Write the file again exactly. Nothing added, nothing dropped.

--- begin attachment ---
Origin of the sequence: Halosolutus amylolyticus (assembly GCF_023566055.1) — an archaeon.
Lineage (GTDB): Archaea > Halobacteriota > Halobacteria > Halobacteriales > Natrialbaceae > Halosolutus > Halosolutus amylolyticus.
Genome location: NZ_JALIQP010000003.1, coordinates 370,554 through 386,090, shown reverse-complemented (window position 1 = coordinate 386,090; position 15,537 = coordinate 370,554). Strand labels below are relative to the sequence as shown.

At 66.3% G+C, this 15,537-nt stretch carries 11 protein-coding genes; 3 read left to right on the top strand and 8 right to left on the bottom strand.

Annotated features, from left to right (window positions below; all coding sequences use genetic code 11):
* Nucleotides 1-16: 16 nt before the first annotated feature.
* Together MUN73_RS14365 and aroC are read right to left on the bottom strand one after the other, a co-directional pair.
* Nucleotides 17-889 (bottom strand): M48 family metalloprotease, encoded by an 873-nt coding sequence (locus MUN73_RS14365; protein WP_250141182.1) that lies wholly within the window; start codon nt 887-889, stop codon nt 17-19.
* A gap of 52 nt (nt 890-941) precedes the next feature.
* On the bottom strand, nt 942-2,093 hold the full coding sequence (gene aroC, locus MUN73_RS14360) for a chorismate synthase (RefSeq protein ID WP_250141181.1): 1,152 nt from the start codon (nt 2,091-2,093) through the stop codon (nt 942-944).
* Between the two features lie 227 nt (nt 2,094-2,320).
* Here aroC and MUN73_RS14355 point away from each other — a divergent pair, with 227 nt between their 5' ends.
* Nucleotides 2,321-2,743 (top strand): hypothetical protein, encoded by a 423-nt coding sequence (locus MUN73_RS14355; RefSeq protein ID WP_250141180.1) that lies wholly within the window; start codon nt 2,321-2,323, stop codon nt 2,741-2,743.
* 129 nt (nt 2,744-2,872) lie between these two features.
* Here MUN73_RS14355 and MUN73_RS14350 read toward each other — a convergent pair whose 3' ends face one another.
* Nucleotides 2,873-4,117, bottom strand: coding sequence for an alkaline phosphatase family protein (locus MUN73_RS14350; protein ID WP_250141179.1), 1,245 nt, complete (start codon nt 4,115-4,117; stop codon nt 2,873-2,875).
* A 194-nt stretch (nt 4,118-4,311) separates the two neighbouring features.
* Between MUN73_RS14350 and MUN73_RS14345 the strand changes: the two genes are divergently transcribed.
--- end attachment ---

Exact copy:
Origin of the sequence: Halosolutus amylolyticus (assembly GCF_023566055.1) — an archaeon.
Lineage (GTDB): Archaea > Halobacteriota > Halobacteria > Halobacteriales > Natrialbaceae > Halosolutus > Halosolutus amylolyticus.
Genome location: NZ_JALIQP010000003.1, coordinates 370,554 through 386,090, shown reverse-complemented (window position 1 = coordinate 386,090; position 15,537 = coordinate 370,554). Strand labels below are relative to the sequence as shown.

At 66.3% G+C, this 15,537-nt stretch carries 11 protein-coding genes; 3 read left to right on the top strand and 8 right to left on the bottom strand.

Annotated features, from left to right (window positions below; all coding sequences use genetic code 11):
* Nucleotides 1-16: 16 nt before the first annotated feature.
* Together MUN73_RS14365 and aroC are read right to left on the bottom strand one after the other, a co-directional pair.
* Nucleotides 17-889 (bottom strand): M48 family metalloprotease, encoded by an 873-nt coding sequence (locus MUN73_RS14365; protein WP_250141182.1) that lies wholly within the window; start codon nt 887-889, stop codon nt 17-19.
* A gap of 52 nt (nt 890-941) precedes the next feature.
* On the bottom strand, nt 942-2,093 hold the full coding sequence (gene aroC, locus MUN73_RS14360) for a chorismate synthase (RefSeq protein ID WP_250141181.1): 1,152 nt from the start codon (nt 2,091-2,093) through the stop codon (nt 942-944).
* Between the two features lie 227 nt (nt 2,094-2,320).
* Here aroC and MUN73_RS14355 point away from each other — a divergent pair, with 227 nt between their 5' ends.
* Nucleotides 2,321-2,743 (top strand): hypothetical protein, encoded by a 423-nt coding sequence (locus MUN73_RS14355; RefSeq protein ID WP_250141180.1) that lies wholly within the window; start codon nt 2,321-2,323, stop codon nt 2,741-2,743.
* 129 nt (nt 2,744-2,872) lie between these two features.
* Here MUN73_RS14355 and MUN73_RS14350 read toward each other — a convergent pair whose 3' ends face one another.
* Nucleotides 2,873-4,117, bottom strand: coding sequence for an alkaline phosphatase family protein (locus MUN73_RS14350; protein ID WP_250141179.1), 1,245 nt, complete (start codon nt 4,115-4,117; stop codon nt 2,873-2,875).
* A 194-nt stretch (nt 4,118-4,311) separates the two neighbouring features.
* Between MUN73_RS14350 and MUN73_RS14345 the strand changes: the two genes are divergently transcribed.